The best possible proof that Pope John XXII. was not opposed in any way to the development of science nor to the study of sciences at the universities is to be found in his establishment of this medical school at Perugia. We may say at once that this is not the only medical school with whose encouragement he was concerned since the erection of the University of Cahors, his birthplace, and the establishment of a medical school there, as well as the provision of funds for certain medical chairs in the University at Rome, shows the reality and the breadth of his interest in medicine. It must be remembered that under the term medicine at this time most of the physical sciences as we know them now were included. It is the custom sometimes to think that the students of medicine in the Middle Ages knew very little about medicine itself or the sciences related to medicine. This thought was excusable some years ago when the old medical text-books of the thirteenth and fourteenth centuries had not as yet been printed.

At the present time, such a mistake would be unpardonable for any scholar who pretends to first-hand knowledge of this period. In the chapter on Science at the Medieval Universities I call special attention to the fact that medicine and surgery developed in such a wonderful way at the medical schools of the universities of the thirteenth and fourteenth centuries, that many presumed discoveries of much later times were marvelously anticipated. A short catalogue of them here may not be out of place, though the reader is referred to other chapters for further details. In the medical schools which Pope John XXII. was then fostering, they taught the ligature of arteries, the prevention of bleeding by pressure, the danger of wounds of the neck, the relation of dropsy to hardening of the kidneys, the true origins of the venereal diseases, the methods of treating joint diseases, the suture of divided nerves, the use of the knife rather than the cautery because it made a cleaner wound which healed more readily, and even, wonder of wonders, healing by first intention. Anyone who was fostering this kind of education in medicine was advancing the cause of one of the applied sciences in a very wonderful way.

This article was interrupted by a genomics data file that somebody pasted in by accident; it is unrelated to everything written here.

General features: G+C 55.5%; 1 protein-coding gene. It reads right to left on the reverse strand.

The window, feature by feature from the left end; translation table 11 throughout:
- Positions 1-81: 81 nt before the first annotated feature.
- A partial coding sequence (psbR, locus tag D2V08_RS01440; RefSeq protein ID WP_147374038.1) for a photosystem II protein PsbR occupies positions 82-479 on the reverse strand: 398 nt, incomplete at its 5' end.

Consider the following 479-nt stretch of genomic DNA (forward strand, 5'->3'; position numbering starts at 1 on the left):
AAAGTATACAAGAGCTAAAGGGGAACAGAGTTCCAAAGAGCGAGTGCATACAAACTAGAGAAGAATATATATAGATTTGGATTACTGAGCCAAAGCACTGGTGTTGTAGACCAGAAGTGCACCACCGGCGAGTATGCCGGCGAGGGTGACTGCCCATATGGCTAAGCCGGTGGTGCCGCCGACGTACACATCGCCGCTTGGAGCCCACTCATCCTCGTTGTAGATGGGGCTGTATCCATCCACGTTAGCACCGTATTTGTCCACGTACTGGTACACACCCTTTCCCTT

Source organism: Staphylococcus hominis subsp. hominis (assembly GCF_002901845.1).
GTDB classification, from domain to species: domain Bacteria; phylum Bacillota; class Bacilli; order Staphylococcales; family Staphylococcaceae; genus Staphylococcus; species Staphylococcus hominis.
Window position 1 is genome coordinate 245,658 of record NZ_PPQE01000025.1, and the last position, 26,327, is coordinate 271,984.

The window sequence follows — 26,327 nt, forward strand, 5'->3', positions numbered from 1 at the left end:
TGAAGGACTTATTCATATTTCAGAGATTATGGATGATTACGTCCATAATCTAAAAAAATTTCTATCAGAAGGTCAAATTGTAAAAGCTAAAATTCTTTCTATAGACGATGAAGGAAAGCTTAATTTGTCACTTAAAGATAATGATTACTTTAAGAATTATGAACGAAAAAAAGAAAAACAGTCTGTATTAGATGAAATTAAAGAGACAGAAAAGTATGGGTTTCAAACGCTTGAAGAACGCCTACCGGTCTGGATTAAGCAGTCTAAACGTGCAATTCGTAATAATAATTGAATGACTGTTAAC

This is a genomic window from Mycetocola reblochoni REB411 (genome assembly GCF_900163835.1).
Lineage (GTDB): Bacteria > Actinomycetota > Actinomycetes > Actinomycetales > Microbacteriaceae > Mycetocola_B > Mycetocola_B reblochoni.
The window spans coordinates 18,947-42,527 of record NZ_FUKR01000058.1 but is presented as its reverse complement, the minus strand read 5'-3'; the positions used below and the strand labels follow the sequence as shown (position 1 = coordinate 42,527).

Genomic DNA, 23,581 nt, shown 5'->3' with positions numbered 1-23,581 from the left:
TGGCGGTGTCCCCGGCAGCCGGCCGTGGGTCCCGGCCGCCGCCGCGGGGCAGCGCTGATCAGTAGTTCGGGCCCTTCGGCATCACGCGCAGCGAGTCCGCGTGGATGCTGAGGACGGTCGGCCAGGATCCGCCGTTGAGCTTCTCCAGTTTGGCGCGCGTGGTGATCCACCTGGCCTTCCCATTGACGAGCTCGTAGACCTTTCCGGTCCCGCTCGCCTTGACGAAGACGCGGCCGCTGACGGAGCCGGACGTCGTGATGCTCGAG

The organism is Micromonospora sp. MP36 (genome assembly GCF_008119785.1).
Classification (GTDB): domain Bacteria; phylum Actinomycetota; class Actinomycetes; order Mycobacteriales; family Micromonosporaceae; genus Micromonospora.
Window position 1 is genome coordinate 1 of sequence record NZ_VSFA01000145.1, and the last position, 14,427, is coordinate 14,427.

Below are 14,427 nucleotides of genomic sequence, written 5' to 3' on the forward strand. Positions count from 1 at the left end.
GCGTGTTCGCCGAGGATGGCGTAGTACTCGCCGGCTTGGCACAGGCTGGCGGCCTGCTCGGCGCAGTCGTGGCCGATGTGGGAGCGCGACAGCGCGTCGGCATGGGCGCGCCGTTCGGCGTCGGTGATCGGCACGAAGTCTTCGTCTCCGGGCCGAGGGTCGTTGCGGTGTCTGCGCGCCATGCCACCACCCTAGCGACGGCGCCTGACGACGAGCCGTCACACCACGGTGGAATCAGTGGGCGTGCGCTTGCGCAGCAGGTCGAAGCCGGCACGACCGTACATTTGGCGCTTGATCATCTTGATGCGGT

If we add that, at this same time the proper use of opium in medicine was a feature of medical teaching which had just been introduced by a Papal physician, while a form of anaesthesia was being practically developed and very generally employed, the question will be why we, in the twentieth century, do not know ever so much more than we actually do, rather than why these earnest students of the thirteenth century knew so little, which is the absurd thought that most authorities in education seem to entertain at the present time with regard to our forbears of early university history. The student of medicine during the thirteenth century had to devote himself very nearly to the same department of science as those which occupy his colleagues of the present century.

James J. Walsh, The Popes and Science (1908)

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